There are two main themes: the first is how do we do hydrologic analysis and modelling at larger scales? Modelling, hydrologic similarity, models of everywhere, those kinds of things. One starting point was the work with Andreas Hartman. When he came to join me for his postdoc, we said, let’s do large-scale karst modelling but do this with (1) parsimonious models, and (2) by trying to use the few bits of data that do exist efficiently. At larger scales we’re quite limited by the amount of data available and you need to make use of what you have. In the current projects we take a similar approach by integrating data mining to understand complex model behavior, while using perceptual models to develop educated guesses of how our models should behave even in the absence of direct observations of the variables of interest.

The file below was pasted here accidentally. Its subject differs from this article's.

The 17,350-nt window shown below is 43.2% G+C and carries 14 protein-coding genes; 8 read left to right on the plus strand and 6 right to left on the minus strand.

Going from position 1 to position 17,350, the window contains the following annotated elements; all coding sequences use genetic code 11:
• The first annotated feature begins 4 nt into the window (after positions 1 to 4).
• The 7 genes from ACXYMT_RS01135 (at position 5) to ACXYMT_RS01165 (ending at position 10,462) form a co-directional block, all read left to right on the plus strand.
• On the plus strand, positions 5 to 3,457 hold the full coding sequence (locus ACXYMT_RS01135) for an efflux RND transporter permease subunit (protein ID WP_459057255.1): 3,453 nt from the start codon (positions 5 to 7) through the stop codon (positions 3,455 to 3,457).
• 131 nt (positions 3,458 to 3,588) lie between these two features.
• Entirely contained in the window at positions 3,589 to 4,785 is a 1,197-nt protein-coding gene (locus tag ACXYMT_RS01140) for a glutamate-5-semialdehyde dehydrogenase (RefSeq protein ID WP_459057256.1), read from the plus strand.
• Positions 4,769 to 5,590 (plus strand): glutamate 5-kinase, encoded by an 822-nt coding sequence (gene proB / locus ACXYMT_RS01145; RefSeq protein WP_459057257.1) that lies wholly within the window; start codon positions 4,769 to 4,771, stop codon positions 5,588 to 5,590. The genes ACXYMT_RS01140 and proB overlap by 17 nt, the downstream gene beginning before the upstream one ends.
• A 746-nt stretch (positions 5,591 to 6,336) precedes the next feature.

The other area I’m increasingly interested in is to understand the relevance of hydrology to other fields. For example, hydrologic services and disservices: what are the services derived from having water in the right place, and how can we better understand and predict water-borne diseases. There is lots of work in this area, but it doesn’t really use hydrologic knowledge or does so very poorly because hydrologists are not often involved. This started through the interdisciplinary Cabot Institute at Bristol University. I found a few other people from outside hydrology (and most importantly a very good and very motivated PhD student) interested in the overlap between the fields of hydrology, biology and infectious diseases. We spend two years just meeting every two weeks or so, trying to figure out where to take this. Previously, models to assess the disease we chose (fasciolosis) were empirical regression type models. We’ve now introduced a mechanistic model, which links the disease to variables that control the spread of the disease (soil moisture in this case) by explicitly representing processes, which lets us look in much higher detail at the spread of the disease and potential intervention methods (Beltrame et al., 2018). It also lets us work in non-stationary systems, where empirical models (based on correlations observed in the past) lose a lot of their usefulness. There are tremendous step changes we can make by bringing hydrology into other fields of study.